Treating ideology seriously in international business and management research: a textual analysis of the global self-management fad
Research output: Chapter in Book/Report/Conference proceeding › Chapter
Colleges, School and Institutes
This chapter advocates greater engagement of IB scholarship with the business ideologies that surround firms, workplaces and professionals in a globalized, knowledge-driven economy. We provide a critical analysis of one example of business ideology by exploring the turn to ‘self-management’ in recent management literature, as reflected in the development of ‘Holacracy’ (Robertson, 2015) and ‘Evolutionary-Teal Organizations’ (Laloux, 2014, 2015). These ideas are widely portrayed as innovative and newly competitive strategies, and are projected globally as international best practice radiating from the ‘sender’ nations (North America and Europe) to ‘receiver’ nations (the rest of the world) (see Boussebaa et al 2012; Cooke and Alcadipani, 2015). We argue that the nature and international diffusion of business ideology are crucial, but somewhat under-explored, elements of IB. Hypermediated ‘faddish’ products such as Holacracy and Teal represent part of an international management body of knowledge – globalized in nature - which sits above and beyond the internal mechanisms of multinational firms involved in the diffusion of practice. We conclude by outlining a speculative agenda for the kind of research approach we propose, one that is sensitive to the ideological agendas and textual practices deployed in the promotion of ‘cutting edge’ concepts of global business.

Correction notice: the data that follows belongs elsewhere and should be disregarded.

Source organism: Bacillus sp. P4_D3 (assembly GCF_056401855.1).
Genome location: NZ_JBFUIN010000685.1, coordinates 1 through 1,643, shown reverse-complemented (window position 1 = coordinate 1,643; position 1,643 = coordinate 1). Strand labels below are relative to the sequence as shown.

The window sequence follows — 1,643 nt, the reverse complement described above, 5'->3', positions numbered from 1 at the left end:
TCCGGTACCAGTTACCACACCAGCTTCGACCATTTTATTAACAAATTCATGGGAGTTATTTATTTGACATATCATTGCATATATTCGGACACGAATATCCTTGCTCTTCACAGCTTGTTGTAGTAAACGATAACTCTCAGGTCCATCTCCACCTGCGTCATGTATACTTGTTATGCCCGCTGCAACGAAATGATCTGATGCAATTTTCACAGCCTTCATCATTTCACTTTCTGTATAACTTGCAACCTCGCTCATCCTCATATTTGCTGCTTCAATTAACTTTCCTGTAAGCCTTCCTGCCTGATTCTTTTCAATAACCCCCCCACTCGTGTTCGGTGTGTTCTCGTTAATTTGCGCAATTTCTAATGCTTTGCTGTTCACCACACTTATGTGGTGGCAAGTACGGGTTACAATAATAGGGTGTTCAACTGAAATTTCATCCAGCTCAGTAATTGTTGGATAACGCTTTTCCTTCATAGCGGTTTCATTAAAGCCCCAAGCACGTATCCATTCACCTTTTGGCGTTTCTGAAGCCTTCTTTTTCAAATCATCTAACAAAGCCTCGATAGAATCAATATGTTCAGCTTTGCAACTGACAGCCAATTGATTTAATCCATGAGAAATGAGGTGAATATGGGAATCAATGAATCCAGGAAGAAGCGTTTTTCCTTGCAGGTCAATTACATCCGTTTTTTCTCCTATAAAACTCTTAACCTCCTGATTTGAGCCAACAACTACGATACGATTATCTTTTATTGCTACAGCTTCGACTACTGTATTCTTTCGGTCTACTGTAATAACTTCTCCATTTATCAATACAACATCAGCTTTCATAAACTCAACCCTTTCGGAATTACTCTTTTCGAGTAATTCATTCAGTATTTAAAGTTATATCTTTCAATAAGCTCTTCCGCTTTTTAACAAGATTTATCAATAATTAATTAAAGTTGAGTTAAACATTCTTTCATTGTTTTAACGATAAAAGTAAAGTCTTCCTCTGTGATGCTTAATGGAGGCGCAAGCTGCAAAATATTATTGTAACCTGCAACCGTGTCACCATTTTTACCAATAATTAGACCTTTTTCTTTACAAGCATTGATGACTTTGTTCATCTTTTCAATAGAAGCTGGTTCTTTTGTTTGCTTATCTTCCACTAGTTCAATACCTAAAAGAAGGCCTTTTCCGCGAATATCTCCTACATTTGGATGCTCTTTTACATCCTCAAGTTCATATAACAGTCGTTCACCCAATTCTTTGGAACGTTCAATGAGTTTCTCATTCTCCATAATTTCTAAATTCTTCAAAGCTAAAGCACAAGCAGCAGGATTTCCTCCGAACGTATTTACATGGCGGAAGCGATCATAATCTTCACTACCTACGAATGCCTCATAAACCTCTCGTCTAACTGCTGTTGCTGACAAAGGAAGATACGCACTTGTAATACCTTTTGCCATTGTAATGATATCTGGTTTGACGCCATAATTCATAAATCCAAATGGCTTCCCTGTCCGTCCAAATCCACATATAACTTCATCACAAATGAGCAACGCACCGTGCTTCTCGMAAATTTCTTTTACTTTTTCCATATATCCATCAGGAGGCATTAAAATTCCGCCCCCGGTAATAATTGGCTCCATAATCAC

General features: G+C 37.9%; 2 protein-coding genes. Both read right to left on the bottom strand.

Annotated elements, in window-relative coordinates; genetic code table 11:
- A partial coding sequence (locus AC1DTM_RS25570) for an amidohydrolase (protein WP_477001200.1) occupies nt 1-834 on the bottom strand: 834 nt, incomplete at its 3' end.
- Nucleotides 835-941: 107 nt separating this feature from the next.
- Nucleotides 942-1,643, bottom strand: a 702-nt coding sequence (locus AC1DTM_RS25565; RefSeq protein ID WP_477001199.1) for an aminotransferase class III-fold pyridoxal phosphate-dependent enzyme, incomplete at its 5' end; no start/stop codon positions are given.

|Title of host publication||A research agenda for international business and management|
|Editors||Ödül Bozkurt, Mike Geppert|
|Publication status||Published - 22 Jun 2021|
|Name||Elgar Research Agendas|